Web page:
If you missed the post, “Get up”, you can read it here.
If you missed the post, “Pick up your mat”, you can read it here.
If you’d like to read about the homicide and the source of my PTSD,  You can read the full post here.

God, God's Sovereignty, God's Will, Guest Blogger, Identity In Christ, Life, The Gospel

What Do People Remember?

By Dr. John Ed Mathison
Executive Director
John Ed Mathison Leadership Ministries

How do we want to be remembered? As people think about their relationship with us in the past, what do they remember? What is our legacy? If someone had to place some words on our tombstone, what would those words be? Continue reading

God, Jesus, Life, Obedience, The Gospel

See You At The Top (In Heaven), Zig

Zig Ziglar was an American icon. He embodied the best of faith in Jesus Christ. His contributions to True Believers’ faith and motivational speaking (grounded in the Gospel) are unparalleled.

Many of his quotes are classic positive examples of motivation for anyone in any field of endeavor.  Here are a few of his most memorable quotes followed by his obituary written by Jamie Stengle for the Associated Press.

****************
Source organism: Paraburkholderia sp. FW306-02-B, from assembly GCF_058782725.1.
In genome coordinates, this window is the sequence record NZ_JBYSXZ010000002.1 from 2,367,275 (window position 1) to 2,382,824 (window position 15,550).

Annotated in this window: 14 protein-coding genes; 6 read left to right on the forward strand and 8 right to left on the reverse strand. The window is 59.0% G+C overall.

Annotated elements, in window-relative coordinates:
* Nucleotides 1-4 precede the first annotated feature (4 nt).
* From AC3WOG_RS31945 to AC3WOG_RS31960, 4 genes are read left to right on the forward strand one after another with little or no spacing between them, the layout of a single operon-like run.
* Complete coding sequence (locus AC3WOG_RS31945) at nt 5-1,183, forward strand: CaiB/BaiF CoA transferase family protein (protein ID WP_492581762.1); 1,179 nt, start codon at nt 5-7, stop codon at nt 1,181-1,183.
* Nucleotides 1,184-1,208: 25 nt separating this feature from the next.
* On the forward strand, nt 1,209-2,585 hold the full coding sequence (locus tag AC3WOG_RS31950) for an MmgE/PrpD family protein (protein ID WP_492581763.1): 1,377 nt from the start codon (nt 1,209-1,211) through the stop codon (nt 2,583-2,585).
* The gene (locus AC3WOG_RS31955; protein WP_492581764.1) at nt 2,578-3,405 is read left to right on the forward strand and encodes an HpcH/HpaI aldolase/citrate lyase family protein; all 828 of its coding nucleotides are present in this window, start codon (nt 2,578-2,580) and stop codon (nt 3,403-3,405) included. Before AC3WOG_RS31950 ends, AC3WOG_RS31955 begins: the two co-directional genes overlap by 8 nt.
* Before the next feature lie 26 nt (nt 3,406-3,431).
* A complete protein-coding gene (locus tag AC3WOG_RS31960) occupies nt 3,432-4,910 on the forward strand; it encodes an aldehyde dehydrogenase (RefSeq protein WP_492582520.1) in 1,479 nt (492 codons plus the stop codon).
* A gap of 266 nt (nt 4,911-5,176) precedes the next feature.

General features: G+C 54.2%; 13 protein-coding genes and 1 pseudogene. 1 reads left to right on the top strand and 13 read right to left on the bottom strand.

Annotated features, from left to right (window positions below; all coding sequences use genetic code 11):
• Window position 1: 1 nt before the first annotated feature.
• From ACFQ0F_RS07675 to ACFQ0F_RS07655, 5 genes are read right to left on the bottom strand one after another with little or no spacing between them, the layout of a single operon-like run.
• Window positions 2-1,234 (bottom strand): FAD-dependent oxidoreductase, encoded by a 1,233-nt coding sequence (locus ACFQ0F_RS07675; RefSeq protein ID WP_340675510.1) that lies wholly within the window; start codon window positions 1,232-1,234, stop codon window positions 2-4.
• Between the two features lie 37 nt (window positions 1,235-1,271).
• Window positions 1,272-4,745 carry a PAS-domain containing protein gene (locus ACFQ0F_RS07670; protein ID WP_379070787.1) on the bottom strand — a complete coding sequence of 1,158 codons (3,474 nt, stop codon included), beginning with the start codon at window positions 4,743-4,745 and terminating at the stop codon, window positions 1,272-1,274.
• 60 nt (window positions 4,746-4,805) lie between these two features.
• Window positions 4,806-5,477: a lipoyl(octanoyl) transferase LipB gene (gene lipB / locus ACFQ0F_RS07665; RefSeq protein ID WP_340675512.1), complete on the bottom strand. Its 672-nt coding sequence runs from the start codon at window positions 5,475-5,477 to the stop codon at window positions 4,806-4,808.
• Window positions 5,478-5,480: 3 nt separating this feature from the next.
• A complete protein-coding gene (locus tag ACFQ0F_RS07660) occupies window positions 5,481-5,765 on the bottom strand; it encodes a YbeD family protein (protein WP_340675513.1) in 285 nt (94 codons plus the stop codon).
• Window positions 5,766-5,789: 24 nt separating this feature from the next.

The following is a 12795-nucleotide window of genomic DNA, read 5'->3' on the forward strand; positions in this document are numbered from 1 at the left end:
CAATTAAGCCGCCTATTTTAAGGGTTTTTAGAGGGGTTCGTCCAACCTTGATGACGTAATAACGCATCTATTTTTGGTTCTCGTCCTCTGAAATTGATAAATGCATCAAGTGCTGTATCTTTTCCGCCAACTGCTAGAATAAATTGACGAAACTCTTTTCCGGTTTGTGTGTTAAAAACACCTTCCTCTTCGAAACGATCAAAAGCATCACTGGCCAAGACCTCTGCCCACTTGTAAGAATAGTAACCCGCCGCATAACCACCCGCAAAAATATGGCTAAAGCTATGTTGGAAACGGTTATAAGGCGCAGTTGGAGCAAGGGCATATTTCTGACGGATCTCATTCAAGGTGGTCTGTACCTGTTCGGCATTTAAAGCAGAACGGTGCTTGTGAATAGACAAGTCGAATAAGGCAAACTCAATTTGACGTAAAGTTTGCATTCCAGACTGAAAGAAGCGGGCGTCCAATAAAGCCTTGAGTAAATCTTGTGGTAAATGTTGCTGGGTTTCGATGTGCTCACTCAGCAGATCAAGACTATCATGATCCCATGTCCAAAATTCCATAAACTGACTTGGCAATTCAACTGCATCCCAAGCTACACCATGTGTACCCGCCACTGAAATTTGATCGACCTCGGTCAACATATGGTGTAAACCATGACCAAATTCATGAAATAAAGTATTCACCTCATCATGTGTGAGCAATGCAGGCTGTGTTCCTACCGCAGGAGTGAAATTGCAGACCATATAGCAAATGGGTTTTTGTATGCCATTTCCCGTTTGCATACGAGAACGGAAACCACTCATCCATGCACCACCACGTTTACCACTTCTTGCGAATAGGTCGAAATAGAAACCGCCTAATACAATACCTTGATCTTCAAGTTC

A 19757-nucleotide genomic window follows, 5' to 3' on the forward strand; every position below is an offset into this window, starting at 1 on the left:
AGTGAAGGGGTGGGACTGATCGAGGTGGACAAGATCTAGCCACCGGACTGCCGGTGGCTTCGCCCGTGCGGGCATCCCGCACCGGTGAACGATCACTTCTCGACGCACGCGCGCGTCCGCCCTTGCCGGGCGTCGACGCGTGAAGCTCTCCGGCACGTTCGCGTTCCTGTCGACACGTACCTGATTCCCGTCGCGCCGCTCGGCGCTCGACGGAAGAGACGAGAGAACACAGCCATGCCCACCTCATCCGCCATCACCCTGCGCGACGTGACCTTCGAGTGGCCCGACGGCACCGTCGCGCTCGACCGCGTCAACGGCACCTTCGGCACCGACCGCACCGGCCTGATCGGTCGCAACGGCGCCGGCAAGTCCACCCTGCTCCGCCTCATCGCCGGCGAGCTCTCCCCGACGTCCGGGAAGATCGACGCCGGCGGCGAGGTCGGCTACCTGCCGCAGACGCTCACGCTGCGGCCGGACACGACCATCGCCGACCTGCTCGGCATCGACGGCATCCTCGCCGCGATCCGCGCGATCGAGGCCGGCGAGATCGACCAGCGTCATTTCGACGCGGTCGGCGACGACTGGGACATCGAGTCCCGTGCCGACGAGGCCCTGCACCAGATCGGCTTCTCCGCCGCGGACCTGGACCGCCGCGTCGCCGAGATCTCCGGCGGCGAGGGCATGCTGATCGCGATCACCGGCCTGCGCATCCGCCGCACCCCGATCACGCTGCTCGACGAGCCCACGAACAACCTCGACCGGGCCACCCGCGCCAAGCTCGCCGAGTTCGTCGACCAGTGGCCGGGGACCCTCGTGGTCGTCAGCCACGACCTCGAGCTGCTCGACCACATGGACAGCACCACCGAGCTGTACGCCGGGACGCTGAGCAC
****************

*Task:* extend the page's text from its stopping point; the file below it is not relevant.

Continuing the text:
• There are no traffic jams on the extra mile.
  • Every choice you make has an end result.
  • Positive thinking will let you do everything better than negative thinking will.
  • A goal properly set is halfway reached.
  • People often say that motivation doesn’t last. Well, neither does bathing – that’s why we recommend it daily.
  • If you learn from defeat, you haven’t really lost.
  • The foundation stones for a balanced success are honesty, character, integrity, faith, love and loyalty.
  • Positive thinking will let you do everything better than negative thinking will.
  • If you treat your wife like a thoroughbred, you’ll never end up with a nag.
  • (And my person favorite Zig Ziglar quote): You can have everything in life you want, if you will just help other people get what they want.

Zig Ziglar obituary

By JAMIE STENGLE
Associated Press

DALLAS — Motivational speaker Zig Ziglar, who wrote more than 30 books and focused on positivity and leading a balanced life, died Wednesday, November 28, in Texas. He was 86.zig

Ziglar, who had been suffering from pneumonia, died at a hospital in the Dallas suburb of Plano, said his personal assistant, Jay Hellwig.